The year 2012 was a major one for science. We saw scientists develop a new type of drug to combat HIV, figure out how to store digital data in DNA—fitting an astonishing 700 terabytes of information into a single gram of it—and even invent a coating for the inside of condiment bottles that could eliminate our stuck-ketchup-headaches once and for all (though, admittedly, this one is a little less groundbreaking than the others). Yet a few milestones in particular—discoveries, technological feats, realizations, and inventions—stand out:
1. The Higgs Boson: The landmark discovery by the European Organisation for Nuclear Research (CERN) of the once-mythical particle might be the most significant scientific discovery of our lifetimes, but it’s also one of the most surprising. Stephen Hawking, the Einstein of our time, famously bet Michigan physicist Gordon Kane $100 that it would never be found.
In an interview with The Atlantic, physicist Lawrence Krauss explained why so many experts had agreed with Hawking, arguing that the existence of the Higgs—a particle (and associated field) that makes certain types of elementary particles behave as though they had mass—was just too convenient, as it was originally posited simply to explain away an apparent difficulty in an otherwise appealing theory in theoretical physics.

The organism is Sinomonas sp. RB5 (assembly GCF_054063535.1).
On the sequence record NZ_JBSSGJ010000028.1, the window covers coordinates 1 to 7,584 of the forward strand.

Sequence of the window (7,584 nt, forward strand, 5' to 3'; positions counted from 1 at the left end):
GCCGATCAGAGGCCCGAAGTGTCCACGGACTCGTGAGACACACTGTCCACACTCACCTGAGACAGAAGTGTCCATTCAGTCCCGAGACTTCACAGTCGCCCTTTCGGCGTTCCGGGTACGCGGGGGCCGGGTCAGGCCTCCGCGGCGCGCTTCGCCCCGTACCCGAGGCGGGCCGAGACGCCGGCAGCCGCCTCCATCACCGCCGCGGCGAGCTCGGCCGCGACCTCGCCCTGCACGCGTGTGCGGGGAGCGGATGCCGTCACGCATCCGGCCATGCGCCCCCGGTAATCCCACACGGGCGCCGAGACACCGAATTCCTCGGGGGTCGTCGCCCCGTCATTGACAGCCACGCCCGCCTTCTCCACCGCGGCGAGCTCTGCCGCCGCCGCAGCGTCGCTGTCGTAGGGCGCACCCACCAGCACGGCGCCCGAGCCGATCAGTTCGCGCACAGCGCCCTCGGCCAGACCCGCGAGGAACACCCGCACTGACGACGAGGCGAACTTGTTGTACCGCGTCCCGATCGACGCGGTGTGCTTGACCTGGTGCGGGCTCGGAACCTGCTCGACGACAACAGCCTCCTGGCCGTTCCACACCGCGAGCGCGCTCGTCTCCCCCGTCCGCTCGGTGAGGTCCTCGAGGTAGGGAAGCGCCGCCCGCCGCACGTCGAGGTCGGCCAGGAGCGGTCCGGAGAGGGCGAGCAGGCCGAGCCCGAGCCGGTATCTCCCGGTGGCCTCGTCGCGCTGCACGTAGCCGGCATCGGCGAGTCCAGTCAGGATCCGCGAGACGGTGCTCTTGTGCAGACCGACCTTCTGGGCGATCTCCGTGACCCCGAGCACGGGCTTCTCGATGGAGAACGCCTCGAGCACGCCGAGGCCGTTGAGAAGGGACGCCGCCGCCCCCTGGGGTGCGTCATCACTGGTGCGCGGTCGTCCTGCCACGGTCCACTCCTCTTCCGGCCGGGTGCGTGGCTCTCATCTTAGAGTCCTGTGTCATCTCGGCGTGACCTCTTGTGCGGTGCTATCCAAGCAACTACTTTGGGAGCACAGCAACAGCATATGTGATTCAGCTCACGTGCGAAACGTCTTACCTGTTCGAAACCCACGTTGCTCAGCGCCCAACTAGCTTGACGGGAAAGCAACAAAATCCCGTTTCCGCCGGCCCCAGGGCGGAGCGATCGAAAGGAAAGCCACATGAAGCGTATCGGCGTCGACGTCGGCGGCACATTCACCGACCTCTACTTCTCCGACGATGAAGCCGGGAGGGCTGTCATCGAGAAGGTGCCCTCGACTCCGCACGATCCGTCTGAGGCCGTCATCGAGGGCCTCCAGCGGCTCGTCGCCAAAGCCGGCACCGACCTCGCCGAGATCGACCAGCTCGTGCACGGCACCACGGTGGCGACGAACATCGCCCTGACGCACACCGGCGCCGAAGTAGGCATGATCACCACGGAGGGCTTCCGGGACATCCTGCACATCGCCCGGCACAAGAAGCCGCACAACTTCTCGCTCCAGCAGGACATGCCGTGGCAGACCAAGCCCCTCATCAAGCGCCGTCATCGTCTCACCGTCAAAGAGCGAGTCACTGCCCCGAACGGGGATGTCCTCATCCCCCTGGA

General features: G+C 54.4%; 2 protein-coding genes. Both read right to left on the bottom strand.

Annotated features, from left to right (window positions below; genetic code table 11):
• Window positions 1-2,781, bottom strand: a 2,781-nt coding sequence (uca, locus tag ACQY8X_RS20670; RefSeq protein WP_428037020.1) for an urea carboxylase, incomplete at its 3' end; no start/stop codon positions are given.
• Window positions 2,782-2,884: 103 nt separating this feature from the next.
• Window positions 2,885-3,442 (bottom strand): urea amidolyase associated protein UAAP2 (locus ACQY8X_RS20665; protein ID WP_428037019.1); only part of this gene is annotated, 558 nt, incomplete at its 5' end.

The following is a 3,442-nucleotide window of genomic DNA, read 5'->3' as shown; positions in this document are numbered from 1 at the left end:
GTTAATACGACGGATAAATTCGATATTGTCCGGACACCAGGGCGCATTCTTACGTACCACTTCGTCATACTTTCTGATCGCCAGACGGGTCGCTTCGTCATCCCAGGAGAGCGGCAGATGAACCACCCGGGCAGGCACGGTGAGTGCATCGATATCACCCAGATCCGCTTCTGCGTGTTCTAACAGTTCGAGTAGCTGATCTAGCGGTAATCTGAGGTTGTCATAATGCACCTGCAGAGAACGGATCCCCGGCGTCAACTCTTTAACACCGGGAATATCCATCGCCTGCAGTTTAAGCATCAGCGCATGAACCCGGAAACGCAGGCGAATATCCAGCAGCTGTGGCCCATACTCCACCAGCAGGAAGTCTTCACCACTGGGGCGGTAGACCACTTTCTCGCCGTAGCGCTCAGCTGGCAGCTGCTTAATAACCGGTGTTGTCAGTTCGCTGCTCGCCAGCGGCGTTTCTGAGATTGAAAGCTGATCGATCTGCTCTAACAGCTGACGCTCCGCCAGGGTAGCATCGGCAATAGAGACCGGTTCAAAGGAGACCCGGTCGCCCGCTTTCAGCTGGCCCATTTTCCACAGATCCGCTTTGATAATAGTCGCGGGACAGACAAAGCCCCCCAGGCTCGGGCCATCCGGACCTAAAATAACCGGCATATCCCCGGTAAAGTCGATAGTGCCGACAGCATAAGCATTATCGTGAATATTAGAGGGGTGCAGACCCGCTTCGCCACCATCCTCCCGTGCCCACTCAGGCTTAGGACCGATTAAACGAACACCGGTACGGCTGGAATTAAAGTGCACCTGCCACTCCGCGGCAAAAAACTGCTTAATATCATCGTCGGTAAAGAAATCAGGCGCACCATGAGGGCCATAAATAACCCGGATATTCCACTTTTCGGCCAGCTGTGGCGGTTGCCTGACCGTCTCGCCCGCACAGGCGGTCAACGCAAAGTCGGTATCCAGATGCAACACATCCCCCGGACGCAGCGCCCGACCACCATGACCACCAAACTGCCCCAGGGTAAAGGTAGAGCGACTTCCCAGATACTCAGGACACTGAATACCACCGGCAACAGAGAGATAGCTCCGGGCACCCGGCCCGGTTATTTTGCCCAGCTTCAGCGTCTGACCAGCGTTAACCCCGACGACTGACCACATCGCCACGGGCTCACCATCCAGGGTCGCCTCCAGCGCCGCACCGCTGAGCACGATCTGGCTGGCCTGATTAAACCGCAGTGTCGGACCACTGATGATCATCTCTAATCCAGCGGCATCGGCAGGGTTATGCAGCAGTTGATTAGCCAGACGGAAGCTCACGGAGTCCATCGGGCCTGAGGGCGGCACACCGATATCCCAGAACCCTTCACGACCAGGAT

The theory seeks to unite all physical forces under the same set of rules. But how can electromagnetic forces–governed by massless photons–fit under the same theoretical umbrella as the weak force, which is governed by bosons with discernible mass that control radioactive decay? Efforts to answer this conundrum gave birth to the Higgs boson. Krauss noted,”It seemed too easy…It seemed to me that introducing an invisible field to explain stuff is more like religion than science…Great, I invented invisible hobgoblins to make things right.”